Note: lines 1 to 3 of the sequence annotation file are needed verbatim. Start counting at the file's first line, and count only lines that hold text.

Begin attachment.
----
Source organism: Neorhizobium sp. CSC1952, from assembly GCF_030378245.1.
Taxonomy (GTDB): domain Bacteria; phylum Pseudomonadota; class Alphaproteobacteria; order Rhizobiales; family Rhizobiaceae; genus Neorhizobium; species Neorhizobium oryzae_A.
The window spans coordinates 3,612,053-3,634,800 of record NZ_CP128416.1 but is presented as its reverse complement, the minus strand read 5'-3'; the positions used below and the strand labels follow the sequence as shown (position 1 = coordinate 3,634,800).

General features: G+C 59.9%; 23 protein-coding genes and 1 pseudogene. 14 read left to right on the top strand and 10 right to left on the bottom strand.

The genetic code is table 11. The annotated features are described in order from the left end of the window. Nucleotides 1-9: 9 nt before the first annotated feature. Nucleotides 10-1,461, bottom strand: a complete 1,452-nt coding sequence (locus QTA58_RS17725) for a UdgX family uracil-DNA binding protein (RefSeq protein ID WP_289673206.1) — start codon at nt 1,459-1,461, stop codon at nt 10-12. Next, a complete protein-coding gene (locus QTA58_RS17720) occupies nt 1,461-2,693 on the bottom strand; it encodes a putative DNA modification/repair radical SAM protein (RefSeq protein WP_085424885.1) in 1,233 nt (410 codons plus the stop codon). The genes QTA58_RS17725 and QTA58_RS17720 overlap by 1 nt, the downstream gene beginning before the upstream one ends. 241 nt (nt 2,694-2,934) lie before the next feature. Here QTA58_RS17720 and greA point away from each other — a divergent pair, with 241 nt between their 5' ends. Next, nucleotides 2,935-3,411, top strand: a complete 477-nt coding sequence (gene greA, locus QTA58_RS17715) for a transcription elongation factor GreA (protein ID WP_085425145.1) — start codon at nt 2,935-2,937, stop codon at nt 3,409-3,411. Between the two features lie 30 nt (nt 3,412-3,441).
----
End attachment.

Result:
Source organism: Neorhizobium sp. CSC1952, from assembly GCF_030378245.1.
Taxonomy (GTDB): domain Bacteria; phylum Pseudomonadota; class Alphaproteobacteria; order Rhizobiales; family Rhizobiaceae; genus Neorhizobium; species Neorhizobium oryzae_A.
The window spans coordinates 3,612,053-3,634,800 of record NZ_CP128416.1 but is presented as its reverse complement, the minus strand read 5'-3'; the positions used below and the strand labels follow the sequence as shown (position 1 = coordinate 3,634,800).